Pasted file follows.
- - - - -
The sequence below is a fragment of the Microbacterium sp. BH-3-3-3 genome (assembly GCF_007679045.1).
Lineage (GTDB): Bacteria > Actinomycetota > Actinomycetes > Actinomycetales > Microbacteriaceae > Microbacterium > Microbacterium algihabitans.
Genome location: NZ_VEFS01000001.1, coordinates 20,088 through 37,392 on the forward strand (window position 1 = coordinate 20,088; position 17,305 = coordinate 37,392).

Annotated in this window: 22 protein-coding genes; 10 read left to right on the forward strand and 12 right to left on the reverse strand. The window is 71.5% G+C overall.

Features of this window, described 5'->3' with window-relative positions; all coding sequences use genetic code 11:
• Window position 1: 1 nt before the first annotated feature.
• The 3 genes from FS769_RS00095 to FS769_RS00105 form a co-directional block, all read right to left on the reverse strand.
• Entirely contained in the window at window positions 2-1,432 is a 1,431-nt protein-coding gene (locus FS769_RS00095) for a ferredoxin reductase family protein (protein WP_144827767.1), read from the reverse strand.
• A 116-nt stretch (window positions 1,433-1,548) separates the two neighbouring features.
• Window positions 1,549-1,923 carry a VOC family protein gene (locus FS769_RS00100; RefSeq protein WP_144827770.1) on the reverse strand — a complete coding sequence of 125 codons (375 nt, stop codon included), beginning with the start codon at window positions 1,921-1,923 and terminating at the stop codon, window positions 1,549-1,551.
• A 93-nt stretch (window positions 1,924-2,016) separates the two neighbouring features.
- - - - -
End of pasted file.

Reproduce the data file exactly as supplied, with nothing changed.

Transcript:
The sequence below is a fragment of the Microbacterium sp. BH-3-3-3 genome (assembly GCF_007679045.1).
Lineage (GTDB): Bacteria > Actinomycetota > Actinomycetes > Actinomycetales > Microbacteriaceae > Microbacterium > Microbacterium algihabitans.
Genome location: NZ_VEFS01000001.1, coordinates 20,088 through 37,392 on the forward strand (window position 1 = coordinate 20,088; position 17,305 = coordinate 37,392).

Annotated in this window: 22 protein-coding genes; 10 read left to right on the forward strand and 12 right to left on the reverse strand. The window is 71.5% G+C overall.

Features of this window, described 5'->3' with window-relative positions; all coding sequences use genetic code 11:
• Window position 1: 1 nt before the first annotated feature.
• The 3 genes from FS769_RS00095 to FS769_RS00105 form a co-directional block, all read right to left on the reverse strand.
• Entirely contained in the window at window positions 2-1,432 is a 1,431-nt protein-coding gene (locus FS769_RS00095) for a ferredoxin reductase family protein (protein WP_144827767.1), read from the reverse strand.
• A 116-nt stretch (window positions 1,433-1,548) separates the two neighbouring features.
• Window positions 1,549-1,923 carry a VOC family protein gene (locus FS769_RS00100; RefSeq protein WP_144827770.1) on the reverse strand — a complete coding sequence of 125 codons (375 nt, stop codon included), beginning with the start codon at window positions 1,921-1,923 and terminating at the stop codon, window positions 1,549-1,551.
• A 93-nt stretch (window positions 1,924-2,016) separates the two neighbouring features.